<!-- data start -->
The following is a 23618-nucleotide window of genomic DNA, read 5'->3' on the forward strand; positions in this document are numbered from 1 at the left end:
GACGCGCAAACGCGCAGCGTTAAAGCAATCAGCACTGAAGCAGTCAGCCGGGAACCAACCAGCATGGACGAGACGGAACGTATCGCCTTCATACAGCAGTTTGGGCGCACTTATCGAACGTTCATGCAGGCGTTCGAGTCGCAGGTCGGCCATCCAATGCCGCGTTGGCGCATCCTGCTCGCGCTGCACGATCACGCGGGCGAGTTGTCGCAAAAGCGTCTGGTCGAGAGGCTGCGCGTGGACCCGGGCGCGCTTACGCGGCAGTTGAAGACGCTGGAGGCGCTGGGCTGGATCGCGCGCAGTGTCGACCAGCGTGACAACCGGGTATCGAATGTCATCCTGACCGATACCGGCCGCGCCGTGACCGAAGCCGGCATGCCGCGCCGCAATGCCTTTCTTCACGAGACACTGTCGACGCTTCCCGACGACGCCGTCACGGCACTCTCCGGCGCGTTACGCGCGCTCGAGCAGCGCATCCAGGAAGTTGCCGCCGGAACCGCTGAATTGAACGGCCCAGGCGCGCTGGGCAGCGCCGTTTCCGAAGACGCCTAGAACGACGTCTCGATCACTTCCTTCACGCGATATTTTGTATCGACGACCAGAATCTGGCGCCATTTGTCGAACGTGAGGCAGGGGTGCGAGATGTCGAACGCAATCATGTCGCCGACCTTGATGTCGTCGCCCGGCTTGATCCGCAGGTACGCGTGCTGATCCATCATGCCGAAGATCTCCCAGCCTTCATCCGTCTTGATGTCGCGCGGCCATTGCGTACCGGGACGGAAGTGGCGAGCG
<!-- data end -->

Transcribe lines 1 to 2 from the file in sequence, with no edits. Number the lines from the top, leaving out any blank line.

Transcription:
The following is a 23618-nucleotide window of genomic DNA, read 5'->3' on the forward strand; positions in this document are numbered from 1 at the left end:
GACGCGCAAACGCGCAGCGTTAAAGCAATCAGCACTGAAGCAGTCAGCCGGGAACCAACCAGCATGGACGAGACGGAACGTATCGCCTTCATACAGCAGTTTGGGCGCACTTATCGAACGTTCATGCAGGCGTTCGAGTCGCAGGTCGGCCATCCAATGCCGCGTTGGCGCATCCTGCTCGCGCTGCACGATCACGCGGGCGAGTTGTCGCAAAAGCGTCTGGTCGAGAGGCTGCGCGTGGACCCGGGCGCGCTTACGCGGCAGTTGAAGACGCTGGAGGCGCTGGGCTGGATCGCGCGCAGTGTCGACCAGCGTGACAACCGGGTATCGAATGTCATCCTGACCGATACCGGCCGCGCCGTGACCGAAGCCGGCATGCCGCGCCGCAATGCCTTTCTTCACGAGACACTGTCGACGCTTCCCGACGACGCCGTCACGGCACTCTCCGGCGCGTTACGCGCGCTCGAGCAGCGCATCCAGGAAGTTGCCGCCGGAACCGCTGAATTGAACGGCCCAGGCGCGCTGGGCAGCGCCGTTTCCGAAGACGCCTAGAACGACGTCTCGATCACTTCCTTCACGCGATATTTTGTATCGACGACCAGAATCTGGCGCCATTTGTCGAACGTGAGGCAGGGGTGCGAGATGTCGAACGCAATCATGTCGCCGACCTTGATGTCGTCGCCCGGCTTGATCCGCAGGTACGCGTGCTGATCCATCATGCCGAAGATCTCCCAGCCTTCATCCGTCTTGATGTCGCGCGGCCATTGCGTACCGGGACGGAAGTGGCGAGCG